An itchy breast or nipple can seem like an embarrassing problem, but it happens to many people in their lifetime. There are several causes of an itchy breast or nipple, from skin irritation to rarer and more alarming causes, such as breast cancer.

Atopic dermatitis is a common cause of an itchy breast or nipple. This type of dermatitis is also called eczema, which is an inflammation of the skin. While its cause is unknown, atopic dermatitis can cause dry skin, itching, and rash.

Certain factors can worsen an itchy breast or nipple, including:

  • artificial fibers
  • cleaners
  • perfumes
  • soaps
  • wool fibers

Dry skin can also cause your breasts or nipples to itch.

Pregnancy increases the likelihood for breast and nipple itching. The breasts typically enlarge during pregnancy. Stretching skin can lead to itching and flaking.

Mastitis, a breast tissue infection, can also cause breast and nipple itching. This condition most commonly affects new mothers who are breast-feeding. Breast-feeding mothers may experience a blocked milk duct or bacterial exposure, leading to mastitis. Additional symptoms of mastitis include:

  • breast tenderness
  • swelling
  • redness
  • pain or burning when breast-feeding

Rarely, an itchy breast or nipple can be the symptom of a more serious medical condition. Paget disease of the breast, a rare form of cancer, causes breast and nipple itching. This type of cancer specifically affects the nipple, although a cancerous tumor is often found in the breast as well. Early Paget disease symptoms can mimic atopic dermatitis or eczema. Other symptoms include:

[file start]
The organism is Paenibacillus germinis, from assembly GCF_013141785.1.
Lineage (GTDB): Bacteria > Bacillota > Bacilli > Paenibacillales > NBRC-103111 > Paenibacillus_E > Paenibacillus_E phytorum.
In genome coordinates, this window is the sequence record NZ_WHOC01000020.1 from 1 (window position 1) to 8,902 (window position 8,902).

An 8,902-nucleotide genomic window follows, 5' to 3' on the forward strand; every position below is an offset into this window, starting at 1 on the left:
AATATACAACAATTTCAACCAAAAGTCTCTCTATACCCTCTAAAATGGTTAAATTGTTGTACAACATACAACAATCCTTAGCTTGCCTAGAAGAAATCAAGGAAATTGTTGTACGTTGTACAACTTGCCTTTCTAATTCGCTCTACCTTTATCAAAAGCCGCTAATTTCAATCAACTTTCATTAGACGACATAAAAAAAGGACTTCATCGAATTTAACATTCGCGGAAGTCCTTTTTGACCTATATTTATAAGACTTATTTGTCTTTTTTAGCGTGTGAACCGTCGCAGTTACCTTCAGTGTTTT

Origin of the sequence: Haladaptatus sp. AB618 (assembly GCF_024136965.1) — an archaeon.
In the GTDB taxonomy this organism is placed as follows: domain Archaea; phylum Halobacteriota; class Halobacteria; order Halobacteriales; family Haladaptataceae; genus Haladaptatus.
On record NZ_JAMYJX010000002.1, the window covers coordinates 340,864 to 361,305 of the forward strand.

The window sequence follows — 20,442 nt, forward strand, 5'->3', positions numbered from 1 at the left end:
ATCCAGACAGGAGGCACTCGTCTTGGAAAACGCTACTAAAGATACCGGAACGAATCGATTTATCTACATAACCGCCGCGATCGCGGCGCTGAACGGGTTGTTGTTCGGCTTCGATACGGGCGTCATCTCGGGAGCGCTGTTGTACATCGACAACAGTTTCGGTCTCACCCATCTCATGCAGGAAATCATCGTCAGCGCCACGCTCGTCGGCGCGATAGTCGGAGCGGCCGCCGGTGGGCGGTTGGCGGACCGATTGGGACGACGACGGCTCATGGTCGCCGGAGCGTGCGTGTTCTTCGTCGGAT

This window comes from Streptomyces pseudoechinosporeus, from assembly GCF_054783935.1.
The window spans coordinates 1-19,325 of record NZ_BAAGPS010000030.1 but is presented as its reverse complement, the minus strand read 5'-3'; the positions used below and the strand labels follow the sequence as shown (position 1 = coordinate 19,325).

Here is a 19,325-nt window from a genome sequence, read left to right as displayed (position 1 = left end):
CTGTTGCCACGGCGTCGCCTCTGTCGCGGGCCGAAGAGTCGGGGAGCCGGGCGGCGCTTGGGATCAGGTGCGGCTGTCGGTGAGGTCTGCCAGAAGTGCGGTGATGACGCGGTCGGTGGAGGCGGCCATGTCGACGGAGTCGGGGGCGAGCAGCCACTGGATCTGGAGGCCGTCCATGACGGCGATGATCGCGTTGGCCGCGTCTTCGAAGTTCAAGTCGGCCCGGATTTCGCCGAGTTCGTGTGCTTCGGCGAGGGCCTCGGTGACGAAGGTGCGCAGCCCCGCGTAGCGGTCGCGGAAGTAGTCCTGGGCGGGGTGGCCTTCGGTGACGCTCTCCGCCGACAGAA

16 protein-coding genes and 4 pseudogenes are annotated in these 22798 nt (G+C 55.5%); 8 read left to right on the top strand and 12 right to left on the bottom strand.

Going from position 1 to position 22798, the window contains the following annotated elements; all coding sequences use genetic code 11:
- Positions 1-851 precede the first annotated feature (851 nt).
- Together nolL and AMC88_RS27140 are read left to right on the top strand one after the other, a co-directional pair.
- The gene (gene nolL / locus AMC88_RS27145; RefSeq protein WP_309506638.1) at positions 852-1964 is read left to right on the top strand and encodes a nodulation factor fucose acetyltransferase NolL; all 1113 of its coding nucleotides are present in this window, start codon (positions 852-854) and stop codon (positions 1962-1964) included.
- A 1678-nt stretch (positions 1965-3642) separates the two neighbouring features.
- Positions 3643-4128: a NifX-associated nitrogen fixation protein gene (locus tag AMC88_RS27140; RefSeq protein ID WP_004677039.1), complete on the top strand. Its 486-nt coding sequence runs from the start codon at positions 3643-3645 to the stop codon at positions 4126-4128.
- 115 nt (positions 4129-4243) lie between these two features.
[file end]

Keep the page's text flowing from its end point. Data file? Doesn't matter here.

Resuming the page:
• a flattened nipple
  • redness
  • a lump in the breast
  • discharge from the nipple
  • skin changes on the nipple or breast

Breast itching and warmth can be signs of breast cancer as well, especially inflammatory breast cancer. Changes to the texture of your breast can also be cause for concern.

An itchy breast or nipple causes the urge to scratch at your skin. The discomfort can range from mild to severe, and may be an occasional or constant urge. Scratching can cause the delicate skin to become red, swollen, cracked, or thickened. While scratching may temporarily relieve the urge, it can also damage the skin.

If your itchy breast or nipple doesn’t go away after a few days, or if it seems to worsen, make an appointment to see your doctor.

You should see your doctor right away if you experience:

  • bloody, yellow, or brown drainage
  • inverted nipple
  • painful breasts
  • skin changes that make your breast resemble an orange peel
  • thickened breast tissue

If you’re breast-feeding and you experience extreme pain or other mastitis symptoms, seek medical help.

Mastitis is treated with antibiotics. Make sure to take the full treatment course to prevent the infection from coming back. Other steps that can also help reduce mastitis symptoms include:

  • taking over-the-counter pain relievers
  • drinking plenty of fluids
  • resting

Paget disease and breast cancer are treated with a variety of approaches. These include:

  • surgical removal of all or a portion of the breast
  • chemotherapy
  • radiation

Chemotherapy and radiation both work to kill or shrink cancerous cells.

How do I care for an itchy breast or nipple?

Treatments for itchy breast or nipple depend upon the cause. Most symptoms should resolve with over-the-counter treatments, including adopting a skin care routine that includes washing your skin with a mild soap and lukewarm water.

A skin cream that does not contain perfumes or dyes may ease symptoms. Topical applications of corticosteroids may also reduce inflammation. Avoiding allergenic substances can also put a stop to your itching.

Proper and careful skin care can prevent itchy breast or nipple due to atopic dermatitis. Other causes of itchiness, including cancers, often cannot be prevented.

Mastitis prevention includes allowing your breasts to fully drain of milk while breast-feeding. Other preventive steps include:

  • alternating the breast you first offer during feedings
  • alternating the position you use to breast-feed your baby
  • ensuring your baby empties one breast before using the other for breast-feeding
  • seeking the advice of a lactation consultant to achieve a better latch